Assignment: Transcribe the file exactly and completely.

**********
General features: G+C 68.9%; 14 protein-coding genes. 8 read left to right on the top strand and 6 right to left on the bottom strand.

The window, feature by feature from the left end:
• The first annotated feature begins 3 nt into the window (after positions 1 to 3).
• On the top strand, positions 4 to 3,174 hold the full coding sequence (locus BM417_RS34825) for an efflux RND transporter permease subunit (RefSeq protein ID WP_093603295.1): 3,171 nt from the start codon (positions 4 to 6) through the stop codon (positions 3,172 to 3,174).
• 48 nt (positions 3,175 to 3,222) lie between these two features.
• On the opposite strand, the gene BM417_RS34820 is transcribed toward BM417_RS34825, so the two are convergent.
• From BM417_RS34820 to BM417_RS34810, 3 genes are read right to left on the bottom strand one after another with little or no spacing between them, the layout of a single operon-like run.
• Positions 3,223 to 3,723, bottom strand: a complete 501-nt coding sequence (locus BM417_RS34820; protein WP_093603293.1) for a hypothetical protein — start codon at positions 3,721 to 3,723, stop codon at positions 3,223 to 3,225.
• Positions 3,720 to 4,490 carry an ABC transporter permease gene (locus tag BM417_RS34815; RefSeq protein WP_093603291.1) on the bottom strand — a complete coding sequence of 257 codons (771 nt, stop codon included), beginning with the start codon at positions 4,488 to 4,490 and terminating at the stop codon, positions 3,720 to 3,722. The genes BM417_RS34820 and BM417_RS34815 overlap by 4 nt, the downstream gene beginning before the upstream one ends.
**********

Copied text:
General features: G+C 68.9%; 14 protein-coding genes. 8 read left to right on the top strand and 6 right to left on the bottom strand.

The window, feature by feature from the left end:
• The first annotated feature begins 3 nt into the window (after positions 1 to 3).
• On the top strand, positions 4 to 3,174 hold the full coding sequence (locus BM417_RS34825) for an efflux RND transporter permease subunit (RefSeq protein ID WP_093603295.1): 3,171 nt from the start codon (positions 4 to 6) through the stop codon (positions 3,172 to 3,174).
• 48 nt (positions 3,175 to 3,222) lie between these two features.
• On the opposite strand, the gene BM417_RS34820 is transcribed toward BM417_RS34825, so the two are convergent.
• From BM417_RS34820 to BM417_RS34810, 3 genes are read right to left on the bottom strand one after another with little or no spacing between them, the layout of a single operon-like run.
• Positions 3,223 to 3,723, bottom strand: a complete 501-nt coding sequence (locus BM417_RS34820; protein WP_093603293.1) for a hypothetical protein — start codon at positions 3,721 to 3,723, stop codon at positions 3,223 to 3,225.
• Positions 3,720 to 4,490 carry an ABC transporter permease gene (locus tag BM417_RS34815; RefSeq protein WP_093603291.1) on the bottom strand — a complete coding sequence of 257 codons (771 nt, stop codon included), beginning with the start codon at positions 4,488 to 4,490 and terminating at the stop codon, positions 3,720 to 3,722. The genes BM417_RS34820 and BM417_RS34815 overlap by 4 nt, the downstream gene beginning before the upstream one ends.